# 729G17 Language Technology

### Lectures

This page contains the study materials for the lectures and specifies the central concepts and procedures that you are supposed to master after each lecture. For more information about how these contents are examined, see the page on Examination.

### Course introduction

Welcome to the course! This introductory module introduces you to language technology as an application area and to the content and organisation of the course, and reviews some basic concepts from the area of text segmentation.

#### Materials

Detailed information about the course organisation and examination is available on this website.

#### Content

After this module you should be able to explain and apply the following concepts:

- ambiguity, contextuality, combinatorial explosion
- tokenisation, word token, word type, normalisation, stop word

### Topic 1: Text classification

Text classification is the task of categorising text documents into predefined classes. In this module you will be introduced to text classification and its applications, learn how to evaluate text classifiers using standard validation methods, and get to know the Naive Bayes classifier, a simple but effective probabilistic model for text classification.

#### Materials

- Slides: Text classification
- Videos: Text classification (2017)
- Naive Bayes and Sentiment Classification, chapter 6 in Jurafsky and Martin (2017), Sections 6.1–6.4, 6.6–6.7

#### Content

After this module you should be able to explain and apply the following concepts:

- accuracy, precision, recall
- Naive Bayes classifier
- log probabilities
- maximum likelihood estimation, additive smoothing

After this module you should be able to perform the following procedures:

- evaluate a text classifier based on accuracy, precision, and recall
- apply the classification rule of the Naive Bayes classifier to a text
- learn the probabilities of a Naive Bayes classifier using maximum likelihood estimation and additive smoothing

### Topic 2: Language modelling

Language modelling is the task of assigning probabilities to sentences in a given language. This unit focuses on n-gram-models, which have a wide range of applications such as language identification, machine translation, and predictive text input. High-quality models require advanced smoothing techniques, which are a central topic of this module. You will also learn how to evaluate language models using perplexity. The final part of the section introduces edit distance, which in connection with language models can be used for automatic spelling correction.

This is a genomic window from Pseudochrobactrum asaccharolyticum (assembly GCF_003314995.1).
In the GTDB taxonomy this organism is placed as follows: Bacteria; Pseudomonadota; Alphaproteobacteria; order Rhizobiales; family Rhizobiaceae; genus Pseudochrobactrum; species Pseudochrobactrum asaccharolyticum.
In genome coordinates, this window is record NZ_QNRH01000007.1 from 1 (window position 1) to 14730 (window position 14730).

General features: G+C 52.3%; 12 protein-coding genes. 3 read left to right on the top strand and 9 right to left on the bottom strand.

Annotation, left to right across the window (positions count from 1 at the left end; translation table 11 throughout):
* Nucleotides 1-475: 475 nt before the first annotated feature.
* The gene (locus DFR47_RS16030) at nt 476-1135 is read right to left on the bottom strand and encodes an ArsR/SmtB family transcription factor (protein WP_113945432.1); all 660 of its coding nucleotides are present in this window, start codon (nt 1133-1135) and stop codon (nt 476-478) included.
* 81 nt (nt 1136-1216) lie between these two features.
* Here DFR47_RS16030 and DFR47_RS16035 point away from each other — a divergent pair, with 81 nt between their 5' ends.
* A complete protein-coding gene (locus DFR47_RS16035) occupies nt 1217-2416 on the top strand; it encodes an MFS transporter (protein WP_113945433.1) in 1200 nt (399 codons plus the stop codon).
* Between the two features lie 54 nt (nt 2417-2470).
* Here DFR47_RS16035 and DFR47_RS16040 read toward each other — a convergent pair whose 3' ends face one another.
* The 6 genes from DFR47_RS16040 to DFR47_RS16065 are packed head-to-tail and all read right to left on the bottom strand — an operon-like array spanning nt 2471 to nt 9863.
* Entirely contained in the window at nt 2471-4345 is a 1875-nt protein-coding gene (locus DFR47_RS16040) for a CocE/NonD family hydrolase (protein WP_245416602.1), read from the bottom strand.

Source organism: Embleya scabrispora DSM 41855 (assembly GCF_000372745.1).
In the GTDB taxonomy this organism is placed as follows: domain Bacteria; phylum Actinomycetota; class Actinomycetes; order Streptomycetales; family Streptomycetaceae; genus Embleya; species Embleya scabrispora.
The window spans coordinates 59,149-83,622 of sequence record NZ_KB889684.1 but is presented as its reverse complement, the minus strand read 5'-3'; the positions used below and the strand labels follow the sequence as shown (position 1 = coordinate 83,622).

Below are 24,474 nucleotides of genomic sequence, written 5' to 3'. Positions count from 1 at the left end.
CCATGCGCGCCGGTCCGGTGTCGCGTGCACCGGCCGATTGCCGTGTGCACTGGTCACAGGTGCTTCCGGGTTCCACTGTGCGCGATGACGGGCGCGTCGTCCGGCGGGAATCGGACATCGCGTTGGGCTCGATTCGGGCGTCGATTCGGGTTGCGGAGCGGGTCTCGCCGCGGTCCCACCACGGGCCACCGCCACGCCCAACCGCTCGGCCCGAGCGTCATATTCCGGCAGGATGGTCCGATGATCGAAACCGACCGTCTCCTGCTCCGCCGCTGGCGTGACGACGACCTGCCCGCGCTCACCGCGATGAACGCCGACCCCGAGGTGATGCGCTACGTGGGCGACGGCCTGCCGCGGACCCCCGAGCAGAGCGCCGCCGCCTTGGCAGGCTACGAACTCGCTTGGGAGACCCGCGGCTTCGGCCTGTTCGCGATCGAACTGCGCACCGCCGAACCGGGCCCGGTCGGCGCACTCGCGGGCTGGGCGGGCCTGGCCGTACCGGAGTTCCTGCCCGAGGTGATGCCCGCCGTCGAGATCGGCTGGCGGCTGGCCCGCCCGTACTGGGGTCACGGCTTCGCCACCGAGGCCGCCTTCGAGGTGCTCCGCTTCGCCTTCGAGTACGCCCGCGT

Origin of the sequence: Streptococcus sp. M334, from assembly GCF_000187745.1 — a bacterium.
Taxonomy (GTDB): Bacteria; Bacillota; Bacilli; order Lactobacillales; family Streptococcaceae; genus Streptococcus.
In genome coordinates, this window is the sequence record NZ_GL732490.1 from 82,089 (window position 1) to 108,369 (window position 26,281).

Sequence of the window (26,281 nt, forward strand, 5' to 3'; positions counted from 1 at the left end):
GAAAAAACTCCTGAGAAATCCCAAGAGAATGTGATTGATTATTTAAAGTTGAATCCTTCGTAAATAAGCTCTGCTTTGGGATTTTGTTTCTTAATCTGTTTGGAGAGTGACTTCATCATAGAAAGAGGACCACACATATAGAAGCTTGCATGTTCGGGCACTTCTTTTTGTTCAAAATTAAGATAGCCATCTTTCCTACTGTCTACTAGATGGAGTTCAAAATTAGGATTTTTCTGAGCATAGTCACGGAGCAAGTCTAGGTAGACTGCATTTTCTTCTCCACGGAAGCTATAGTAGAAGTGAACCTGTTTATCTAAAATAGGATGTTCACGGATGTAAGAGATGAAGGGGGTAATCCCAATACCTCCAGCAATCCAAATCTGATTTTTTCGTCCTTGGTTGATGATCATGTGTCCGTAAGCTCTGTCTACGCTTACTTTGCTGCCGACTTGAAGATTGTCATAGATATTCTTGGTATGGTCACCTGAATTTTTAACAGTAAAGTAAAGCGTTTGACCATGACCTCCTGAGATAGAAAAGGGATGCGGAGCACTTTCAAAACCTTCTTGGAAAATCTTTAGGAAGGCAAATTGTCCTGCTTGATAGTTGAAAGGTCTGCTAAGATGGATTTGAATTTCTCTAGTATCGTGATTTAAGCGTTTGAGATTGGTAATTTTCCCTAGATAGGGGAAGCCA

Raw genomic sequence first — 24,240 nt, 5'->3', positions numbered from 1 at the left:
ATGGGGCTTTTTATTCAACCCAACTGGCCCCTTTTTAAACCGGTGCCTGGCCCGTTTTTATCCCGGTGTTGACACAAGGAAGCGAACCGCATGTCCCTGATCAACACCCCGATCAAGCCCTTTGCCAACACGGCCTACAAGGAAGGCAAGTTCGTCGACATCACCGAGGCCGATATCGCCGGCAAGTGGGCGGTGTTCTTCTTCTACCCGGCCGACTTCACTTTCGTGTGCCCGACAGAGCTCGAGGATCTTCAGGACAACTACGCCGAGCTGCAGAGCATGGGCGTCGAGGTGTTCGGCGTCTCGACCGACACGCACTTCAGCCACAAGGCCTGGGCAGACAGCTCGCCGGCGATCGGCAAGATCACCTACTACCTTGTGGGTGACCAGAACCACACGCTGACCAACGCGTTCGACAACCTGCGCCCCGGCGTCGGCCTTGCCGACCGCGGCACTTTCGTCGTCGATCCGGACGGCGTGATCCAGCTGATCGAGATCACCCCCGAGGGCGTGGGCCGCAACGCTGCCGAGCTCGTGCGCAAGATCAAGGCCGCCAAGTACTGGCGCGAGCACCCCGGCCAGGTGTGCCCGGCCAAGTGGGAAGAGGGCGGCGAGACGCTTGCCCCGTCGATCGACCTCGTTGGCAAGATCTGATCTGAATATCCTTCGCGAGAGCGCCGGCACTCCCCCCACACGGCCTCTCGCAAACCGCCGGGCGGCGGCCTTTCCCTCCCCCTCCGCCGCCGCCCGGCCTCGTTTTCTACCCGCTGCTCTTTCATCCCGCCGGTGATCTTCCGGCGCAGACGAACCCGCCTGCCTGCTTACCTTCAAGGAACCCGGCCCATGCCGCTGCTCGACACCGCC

#### Materials

- Slides: Language modelling
- Videos: Language modelling (from the 2017 run of the course)
- Language Modeling with N-grams, chapter 4 in Jurafsky and Martin (2017), Sections 4.1–4.2, 4.4.1–4.4.2

#### Materials (advanced)

The advanced material for this section is the Wagner–Fisher algorithm for computing the Levenshtein distance between two words.

- Slides: Edit distance
- Videos: Language modelling (advanced material) (from the 2017 run of the course)

#### Content

After this module you should be able to explain and apply the following concepts:

- n-gram model
- additive smoothing
- perplexity, entropy
- Levenshtein distance
- Wagner–Fisher algorithm advanced

After this module you should be able to perform the following procedures:

- learn an n-gram model using additive smoothing
- evaluate an n-gram model using entropy
- compute the Levenshtein distance between two words
- simulate the Wagner–Fisher algorithm advanced

### Topic 3: Part-of-speech tagging

A part-of-speech tagger is a computer program that tags each word in a sentence with its part of speech, such as noun, adjective, or verb. In this section you will learn how to evaluate part-of-speech taggers, and be introduced to two methods for part-of-speech tagging: hidden Markov models (which generalise the Markov models that you encountered in the section on language modelling) and the multi-class perceptron.

#### Materials